Sunday, 22 July 2012

Tomato Hornworm Infestation

Two evenings ago I noticed the tell-tale signs of tomato hornworms on my tomato plants.  The most obvious sign was that some of the branches were stripped of their leaves which stood out because I visit my garden everyday.  Closer examination also revealed a few small tomatoes that were munched on.  Hornworms are a serious predator that cannot be ignored as they will do a lot of damage to the plants in a short period of time.  We haven't had an infestation like this for three years.

The hornworms are huge and thick (up to 4 inches long and 1/2 inch thick).  They can be tough to see because they have the same green colour as the tomato plants.  Friday evening I picked off about sixteen and a further half dozen on Saturday morning.  I use gloves when picking them off because they often excrete a green fluid as well .... just gross.

The most effective way to get rid of them is to pick them off.  You can find them by closely searching the damaged areas of the plant.  They like to hang upside-down on branches and leave small clumps of feces on leaves.  I also noticed that they sometimes make a clicking sound (not sure why)....which led me to more than a couple of them.  I will also check my pepper plants tomorrow.
Tomato branch eaten by a hornworm.  In the lower right corner of the photo you can see the guilty insect.


Feces from a tomato hornworm.

Friday night's harvest.


  1. Hi Mike! My parents, who live southwest of Ottawa, are dealing with a tomato hornworm infestation as well. This is the first year they've ever found more than one or two worms in the garden - to date this season they've found over 35. I wonder why the upsurge? Perhaps the mild winter is to blame?

    1. Hello.

      From what I've read, the hornworms hatch from eggs layed by giant moths. I have seen these moths in the past and they are impressively large. I suspect the spring and summer conditions we experienced had more to do with it than the mild winter because the hornworms/pupae/moths are very common throughout cold regions of Canada and the US. But ever since my infestation 3 years ago I've always kept an eye out for the damage and pounce on the buggers as soon as possible. One day makes a big difference.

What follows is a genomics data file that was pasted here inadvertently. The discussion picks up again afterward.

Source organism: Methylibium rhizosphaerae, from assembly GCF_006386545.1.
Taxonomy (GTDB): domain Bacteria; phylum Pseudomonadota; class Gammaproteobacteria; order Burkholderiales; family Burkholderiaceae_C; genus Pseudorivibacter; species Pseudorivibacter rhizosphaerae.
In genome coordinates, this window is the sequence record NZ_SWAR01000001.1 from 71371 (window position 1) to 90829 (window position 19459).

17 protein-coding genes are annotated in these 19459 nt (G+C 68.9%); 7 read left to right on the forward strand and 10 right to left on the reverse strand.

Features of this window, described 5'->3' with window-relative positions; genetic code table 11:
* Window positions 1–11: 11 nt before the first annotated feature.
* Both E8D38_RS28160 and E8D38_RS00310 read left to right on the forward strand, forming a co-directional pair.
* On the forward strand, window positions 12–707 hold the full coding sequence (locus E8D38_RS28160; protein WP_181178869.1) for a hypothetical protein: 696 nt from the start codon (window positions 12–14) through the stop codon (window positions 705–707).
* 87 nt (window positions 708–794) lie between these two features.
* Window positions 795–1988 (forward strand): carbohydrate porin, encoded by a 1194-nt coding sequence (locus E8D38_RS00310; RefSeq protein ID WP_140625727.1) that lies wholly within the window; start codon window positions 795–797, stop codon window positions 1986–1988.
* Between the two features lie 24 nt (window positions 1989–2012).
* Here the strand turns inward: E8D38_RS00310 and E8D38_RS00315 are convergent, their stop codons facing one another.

When I rototilled in the spring I came across many reddish brown cocoons (pupae) of the moth in the soil. They looked a little smaller than this picture I tossed them out of the garden. But I doubt you can get them all causing the cycle to continue.

      For the record I picked out 26. One of my neighbours picked +20 and another said they picked "lots". I know for a fact there are at least two more that I just can't find.

      Thanks for the comment and good luck to your parents.


    2. Hi Mike,
      I was at my sister in law's house last weekend and she mentionned something about huge green worms eating her tomato plants. So we went to check out the garden and there it was! Just sitting there eating a leaf! She had picked several off the day before. Seems like they are quite abundant this year as this was the first time I had ever seen one (or heard of them). Good thing I read this post a few days before... It really made me look like I knew what I was talking about!